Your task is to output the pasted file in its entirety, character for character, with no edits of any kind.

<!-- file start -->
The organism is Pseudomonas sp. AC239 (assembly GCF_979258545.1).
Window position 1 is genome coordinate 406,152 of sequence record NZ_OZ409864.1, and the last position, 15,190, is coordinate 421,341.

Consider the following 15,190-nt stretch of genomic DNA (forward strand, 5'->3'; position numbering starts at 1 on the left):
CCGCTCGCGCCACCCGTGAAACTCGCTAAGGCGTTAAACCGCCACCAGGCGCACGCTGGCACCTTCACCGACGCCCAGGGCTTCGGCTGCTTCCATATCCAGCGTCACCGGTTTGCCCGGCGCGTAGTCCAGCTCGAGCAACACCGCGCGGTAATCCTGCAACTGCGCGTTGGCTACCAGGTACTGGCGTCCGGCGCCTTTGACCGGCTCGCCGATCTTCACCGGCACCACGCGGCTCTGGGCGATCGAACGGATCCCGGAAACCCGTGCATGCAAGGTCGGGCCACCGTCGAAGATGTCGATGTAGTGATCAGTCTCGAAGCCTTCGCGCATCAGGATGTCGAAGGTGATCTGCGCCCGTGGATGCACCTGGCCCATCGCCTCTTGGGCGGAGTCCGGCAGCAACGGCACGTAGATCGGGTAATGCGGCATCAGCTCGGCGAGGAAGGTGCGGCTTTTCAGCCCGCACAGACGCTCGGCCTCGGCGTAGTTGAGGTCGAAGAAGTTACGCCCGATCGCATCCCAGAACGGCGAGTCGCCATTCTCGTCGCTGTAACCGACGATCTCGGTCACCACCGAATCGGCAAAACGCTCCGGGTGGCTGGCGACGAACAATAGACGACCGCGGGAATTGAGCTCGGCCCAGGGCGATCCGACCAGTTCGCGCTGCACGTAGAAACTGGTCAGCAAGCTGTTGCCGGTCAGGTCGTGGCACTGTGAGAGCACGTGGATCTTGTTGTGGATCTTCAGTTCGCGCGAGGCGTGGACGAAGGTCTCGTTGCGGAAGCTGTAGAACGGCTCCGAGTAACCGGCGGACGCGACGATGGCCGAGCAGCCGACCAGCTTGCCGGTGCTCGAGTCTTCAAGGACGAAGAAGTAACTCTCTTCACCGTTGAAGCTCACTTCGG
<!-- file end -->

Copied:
The organism is Pseudomonas sp. AC239 (assembly GCF_979258545.1).
Window position 1 is genome coordinate 406,152 of sequence record NZ_OZ409864.1, and the last position, 15,190, is coordinate 421,341.

Consider the following 15,190-nt stretch of genomic DNA (forward strand, 5'->3'; position numbering starts at 1 on the left):
CCGCTCGCGCCACCCGTGAAACTCGCTAAGGCGTTAAACCGCCACCAGGCGCACGCTGGCACCTTCACCGACGCCCAGGGCTTCGGCTGCTTCCATATCCAGCGTCACCGGTTTGCCCGGCGCGTAGTCCAGCTCGAGCAACACCGCGCGGTAATCCTGCAACTGCGCGTTGGCTACCAGGTACTGGCGTCCGGCGCCTTTGACCGGCTCGCCGATCTTCACCGGCACCACGCGGCTCTGGGCGATCGAACGGATCCCGGAAACCCGTGCATGCAAGGTCGGGCCACCGTCGAAGATGTCGATGTAGTGATCAGTCTCGAAGCCTTCGCGCATCAGGATGTCGAAGGTGATCTGCGCCCGTGGATGCACCTGGCCCATCGCCTCTTGGGCGGAGTCCGGCAGCAACGGCACGTAGATCGGGTAATGCGGCATCAGCTCGGCGAGGAAGGTGCGGCTTTTCAGCCCGCACAGACGCTCGGCCTCGGCGTAGTTGAGGTCGAAGAAGTTACGCCCGATCGCATCCCAGAACGGCGAGTCGCCATTCTCGTCGCTGTAACCGACGATCTCGGTCACCACCGAATCGGCAAAACGCTCCGGGTGGCTGGCGACGAACAATAGACGACCGCGGGAATTGAGCTCGGCCCAGGGCGATCCGACCAGTTCGCGCTGCACGTAGAAACTGGTCAGCAAGCTGTTGCCGGTCAGGTCGTGGCACTGTGAGAGCACGTGGATCTTGTTGTGGATCTTCAGTTCGCGCGAGGCGTGGACGAAGGTCTCGTTGCGGAAGCTGTAGAACGGCTCCGAGTAACCGGCGGACGCGACGATGGCCGAGCAGCCGACCAGCTTGCCGGTGCTCGAGTCTTCAAGGACGAAGAAGTAACTCTCTTCACCGTTGAAGCTCACTTCGG